After tabulating all the vulnerabilities published in Microsoft’s 2009 Security Bulletins, it turns out 90 percent of the vulnerabilities can be mitigated by configuring users to operate without administrator rights, according to a report by BeyondTrust. As for the published Windows 7 vulnerabilities through March 2010, 57 percent are no longer applicable after removing administrator rights. By comparison, Windows 2000 is at 53 percent, Windows XP is at 62 percent, Windows Server 2003 is at 55 percent, Windows Vista is at 54 percent, and Windows Server 2008 is at 53 percent. The two biggest exploited Microsoft applications also fare well: 100 percent of Microsoft Office flaws and 94 percent of Internet Explorer flaws (and 100 percent of IE8 flaws) no longer work.
This is good news for IT departments because it means they can significantly reduce the risk of a security breach by configuring the operating system for standard users rather than an administrator. Despite unpredictable and evolving attacks, companies can very easily protect themselves or at least reduce the effects of a newly discovered threat, as long as they’re OK with their users not installing software or using many applications that require elevated privileges.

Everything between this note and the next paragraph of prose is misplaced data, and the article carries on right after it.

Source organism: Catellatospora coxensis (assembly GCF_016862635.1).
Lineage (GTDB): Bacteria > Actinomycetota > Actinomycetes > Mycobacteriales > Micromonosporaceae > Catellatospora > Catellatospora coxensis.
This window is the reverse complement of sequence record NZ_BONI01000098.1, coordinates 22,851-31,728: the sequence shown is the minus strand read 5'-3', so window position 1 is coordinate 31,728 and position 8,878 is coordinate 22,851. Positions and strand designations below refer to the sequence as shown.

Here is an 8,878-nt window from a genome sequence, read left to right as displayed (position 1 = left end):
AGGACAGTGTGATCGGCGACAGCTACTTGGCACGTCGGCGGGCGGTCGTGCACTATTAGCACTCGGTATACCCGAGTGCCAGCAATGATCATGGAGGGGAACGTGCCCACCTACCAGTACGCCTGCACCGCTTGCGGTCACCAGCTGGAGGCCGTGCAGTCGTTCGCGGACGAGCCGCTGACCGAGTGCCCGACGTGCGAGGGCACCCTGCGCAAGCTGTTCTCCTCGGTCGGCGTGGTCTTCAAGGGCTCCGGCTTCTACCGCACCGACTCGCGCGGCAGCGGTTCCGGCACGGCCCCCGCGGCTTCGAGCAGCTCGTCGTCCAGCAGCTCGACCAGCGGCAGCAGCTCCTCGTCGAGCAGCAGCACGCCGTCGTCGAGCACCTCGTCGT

“We believe that running users as standard users is good for Windows, the ecosystem, and all of our users,” Paul Cooke, Director Windows Client Enterprise Security, told Ars. “Configuring users as standard users enables parents to more securely share family computers with their children and enterprise administrators to configure standard user accounts for employees, lowering TCO and improving security. It is our hope that with the help of UAC that ISVs will continue to adapt their software to work well with standard user rights.”
In total, 64 percent of all Microsoft vulnerabilities reported last year are mitigated by removing administrator rights. That number increases to 81 percent if you only consider security issues marked Critical, the highest rating Redmond gives out, and goes even higher to 87 percent if you look at just Remote Code Execution flaws. Microsoft published 74 Security Bulletins in 2009, spanning around 160 vulnerabilities (133 of those were for Microsoft operating systems). The report, linked below, has a list of all of them, which software they affect, and which ones are mitigated by removing admin rights.